CHAPEL HILL N.C. (WNCN) – With the highly-anticipated Final Four matchup between Duke University and the University of North Carolina at Chapel Hill less than two days away, law enforcement in Chapel Hill is not waiting to prepare for potentially rowdy crowds Saturday night.
Tar Heel fans hope to flood Franklin Street in the event of a Tar Heels win.
“We’d love to have a chance to be out there and celebrate,” UNC Vice Chancellor of Student Success Jonathan Sauls said. “It is a big tradition, but what we really want students to know is to celebrate safely.”
Chapel Hill fire and police departments have already coordinated traffic changes and contingency plans depending on how the game goes.
“We have plans,” Chapel Hill fire marshal Chris Wells said. “We have done this before, but we have never done it to this level. This is an unprecedented matchup.”
Sauls said that matchup could bring thousands to the area, like he has seen in previous Final Four runs.
“We have about 30-plus thousand students, but you may have 55,000 to 60,000 people out there celebrating,” Sauls said.
Officials want to warn people that illegal fireworks and bonfires, like those seen at previous celebrations, could have serious consequences.
In fact, UNC’s Jaycee Burn Center has treated multiple people for severe burns in the past after Tar Heel celebrations got out of hand.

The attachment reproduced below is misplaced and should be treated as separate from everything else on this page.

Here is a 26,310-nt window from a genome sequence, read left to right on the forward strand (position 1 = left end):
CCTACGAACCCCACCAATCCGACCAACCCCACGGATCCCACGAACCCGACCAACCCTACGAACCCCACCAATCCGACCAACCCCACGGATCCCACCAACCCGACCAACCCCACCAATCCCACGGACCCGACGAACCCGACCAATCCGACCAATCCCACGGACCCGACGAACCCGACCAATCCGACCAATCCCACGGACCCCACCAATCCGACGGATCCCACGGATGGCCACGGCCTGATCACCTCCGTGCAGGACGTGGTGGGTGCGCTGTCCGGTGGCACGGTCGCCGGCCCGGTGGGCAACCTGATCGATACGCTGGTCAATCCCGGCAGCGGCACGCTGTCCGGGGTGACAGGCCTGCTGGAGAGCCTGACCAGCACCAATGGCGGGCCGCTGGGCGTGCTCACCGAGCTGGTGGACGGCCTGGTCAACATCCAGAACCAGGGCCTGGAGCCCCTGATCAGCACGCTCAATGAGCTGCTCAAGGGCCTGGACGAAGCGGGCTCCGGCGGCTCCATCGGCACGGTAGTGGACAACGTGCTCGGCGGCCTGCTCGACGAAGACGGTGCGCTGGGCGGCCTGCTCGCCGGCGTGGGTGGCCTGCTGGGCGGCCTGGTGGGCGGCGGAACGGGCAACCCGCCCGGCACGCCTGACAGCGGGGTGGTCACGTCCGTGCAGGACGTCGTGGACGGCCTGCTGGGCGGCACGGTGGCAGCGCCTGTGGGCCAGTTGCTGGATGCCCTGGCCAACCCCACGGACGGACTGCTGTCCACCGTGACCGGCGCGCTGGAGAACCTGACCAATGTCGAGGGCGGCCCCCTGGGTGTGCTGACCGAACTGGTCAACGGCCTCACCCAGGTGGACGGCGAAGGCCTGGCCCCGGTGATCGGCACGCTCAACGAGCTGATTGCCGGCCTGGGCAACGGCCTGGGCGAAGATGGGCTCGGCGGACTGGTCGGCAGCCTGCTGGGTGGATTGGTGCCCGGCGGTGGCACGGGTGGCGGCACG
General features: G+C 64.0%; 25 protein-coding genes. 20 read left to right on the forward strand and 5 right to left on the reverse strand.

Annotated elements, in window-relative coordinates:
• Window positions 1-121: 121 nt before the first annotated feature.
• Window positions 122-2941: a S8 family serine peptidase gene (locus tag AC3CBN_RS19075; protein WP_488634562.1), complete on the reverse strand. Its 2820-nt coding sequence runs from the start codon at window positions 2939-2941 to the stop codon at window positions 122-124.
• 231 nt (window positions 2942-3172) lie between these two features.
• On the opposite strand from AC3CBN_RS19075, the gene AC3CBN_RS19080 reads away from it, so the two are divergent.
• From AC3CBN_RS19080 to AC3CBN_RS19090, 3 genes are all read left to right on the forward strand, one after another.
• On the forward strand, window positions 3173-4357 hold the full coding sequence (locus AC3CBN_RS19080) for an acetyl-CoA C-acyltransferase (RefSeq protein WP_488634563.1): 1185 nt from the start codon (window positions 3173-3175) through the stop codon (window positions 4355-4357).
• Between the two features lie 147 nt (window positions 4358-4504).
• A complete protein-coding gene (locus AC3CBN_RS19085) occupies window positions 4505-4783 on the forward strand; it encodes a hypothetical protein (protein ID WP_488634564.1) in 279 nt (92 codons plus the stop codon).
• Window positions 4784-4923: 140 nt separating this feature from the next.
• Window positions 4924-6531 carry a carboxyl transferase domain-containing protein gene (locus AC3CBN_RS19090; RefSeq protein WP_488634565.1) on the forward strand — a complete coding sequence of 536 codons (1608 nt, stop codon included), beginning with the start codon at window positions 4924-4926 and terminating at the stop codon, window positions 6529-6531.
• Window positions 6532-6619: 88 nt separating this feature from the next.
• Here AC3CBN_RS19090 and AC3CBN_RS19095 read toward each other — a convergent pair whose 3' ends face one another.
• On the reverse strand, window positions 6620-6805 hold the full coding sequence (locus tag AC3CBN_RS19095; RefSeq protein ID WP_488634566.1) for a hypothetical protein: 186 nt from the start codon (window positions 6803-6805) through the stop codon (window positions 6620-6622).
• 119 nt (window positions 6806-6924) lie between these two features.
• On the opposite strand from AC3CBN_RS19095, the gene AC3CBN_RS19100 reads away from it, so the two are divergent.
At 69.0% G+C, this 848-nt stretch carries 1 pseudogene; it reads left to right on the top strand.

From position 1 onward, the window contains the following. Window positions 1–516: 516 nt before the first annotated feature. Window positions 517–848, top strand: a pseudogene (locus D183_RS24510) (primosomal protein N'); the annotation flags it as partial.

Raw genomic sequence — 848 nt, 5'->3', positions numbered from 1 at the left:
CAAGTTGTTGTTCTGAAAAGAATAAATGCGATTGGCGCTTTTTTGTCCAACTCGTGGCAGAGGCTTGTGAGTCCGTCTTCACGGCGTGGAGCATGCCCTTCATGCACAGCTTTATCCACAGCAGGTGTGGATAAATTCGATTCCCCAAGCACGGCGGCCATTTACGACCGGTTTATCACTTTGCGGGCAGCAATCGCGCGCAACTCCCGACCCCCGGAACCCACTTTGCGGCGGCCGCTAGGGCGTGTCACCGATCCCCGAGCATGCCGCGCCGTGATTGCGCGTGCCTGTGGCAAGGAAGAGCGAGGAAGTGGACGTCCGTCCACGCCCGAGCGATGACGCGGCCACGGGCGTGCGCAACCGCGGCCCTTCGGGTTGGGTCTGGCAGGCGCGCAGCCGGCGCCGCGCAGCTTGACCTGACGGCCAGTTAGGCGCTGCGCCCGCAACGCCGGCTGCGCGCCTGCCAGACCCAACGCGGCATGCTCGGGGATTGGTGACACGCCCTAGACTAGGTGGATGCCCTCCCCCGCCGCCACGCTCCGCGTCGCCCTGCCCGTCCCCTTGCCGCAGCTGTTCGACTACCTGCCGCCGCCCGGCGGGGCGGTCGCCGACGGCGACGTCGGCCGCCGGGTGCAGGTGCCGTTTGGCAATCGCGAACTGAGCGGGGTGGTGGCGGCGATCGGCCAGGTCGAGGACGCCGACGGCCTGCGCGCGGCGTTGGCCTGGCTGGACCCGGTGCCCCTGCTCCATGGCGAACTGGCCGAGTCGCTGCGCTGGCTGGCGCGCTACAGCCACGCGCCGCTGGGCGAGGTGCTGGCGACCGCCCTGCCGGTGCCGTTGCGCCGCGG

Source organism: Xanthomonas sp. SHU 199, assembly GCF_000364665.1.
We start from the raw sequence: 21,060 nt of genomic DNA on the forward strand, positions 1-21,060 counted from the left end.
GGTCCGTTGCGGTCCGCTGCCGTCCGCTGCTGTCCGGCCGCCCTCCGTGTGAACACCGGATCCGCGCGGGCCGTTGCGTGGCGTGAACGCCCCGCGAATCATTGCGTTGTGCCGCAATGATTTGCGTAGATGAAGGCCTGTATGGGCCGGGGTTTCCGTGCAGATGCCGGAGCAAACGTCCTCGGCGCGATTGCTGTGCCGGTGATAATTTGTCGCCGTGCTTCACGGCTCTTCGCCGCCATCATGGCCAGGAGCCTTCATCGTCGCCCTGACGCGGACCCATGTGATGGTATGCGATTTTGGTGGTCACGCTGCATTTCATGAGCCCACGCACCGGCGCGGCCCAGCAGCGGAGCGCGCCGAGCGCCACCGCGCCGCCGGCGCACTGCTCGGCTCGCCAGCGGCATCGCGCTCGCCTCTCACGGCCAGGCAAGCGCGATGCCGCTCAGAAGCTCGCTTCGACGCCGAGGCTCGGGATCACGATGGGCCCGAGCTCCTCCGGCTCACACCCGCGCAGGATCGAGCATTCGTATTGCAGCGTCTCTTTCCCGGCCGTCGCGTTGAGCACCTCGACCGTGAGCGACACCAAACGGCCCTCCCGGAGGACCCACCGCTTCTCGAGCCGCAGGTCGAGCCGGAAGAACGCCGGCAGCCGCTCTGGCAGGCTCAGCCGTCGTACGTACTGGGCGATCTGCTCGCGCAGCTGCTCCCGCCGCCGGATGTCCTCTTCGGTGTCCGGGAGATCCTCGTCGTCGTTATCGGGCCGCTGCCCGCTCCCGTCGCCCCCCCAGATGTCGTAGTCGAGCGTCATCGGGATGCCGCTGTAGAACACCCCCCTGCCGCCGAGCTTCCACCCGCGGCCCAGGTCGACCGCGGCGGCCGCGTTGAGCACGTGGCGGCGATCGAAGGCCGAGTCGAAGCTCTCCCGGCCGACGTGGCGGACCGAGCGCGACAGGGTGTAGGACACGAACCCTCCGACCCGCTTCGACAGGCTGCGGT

“People get intoxicated, get too close to it (the bonfires) and they fall over,” Jaycee Burn Center Director Dr. Booker King said. “I have even seen a case where somebody tried to jump over, being very intoxicated, and unfortunately fell right into it.”
Win or lose, it will be a busy Final Four weekend for law enforcement as it also checks area businesses for capacity limits and watches for alcohol violations.
“We’re still preparing to be here whether Carolina loses,” Wells said. “We are going to be here Monday night regardless.”
Parking will be super tight on Saturday, as the town will start restricting spots on Franklin Street at 1 p.m. to get ready for a potential closure later that night.
The university is also putting on a watch party at the Dean Smith Center. Doors open at 5:45 p.m. Saturday.
“The fact that we are rivals just nine miles apart, and our schools collaborate on so many things, we have a lot of ways that we complement each other,” Sauls said. “But, on the court, my goodness, we are just the ultimate rivals.”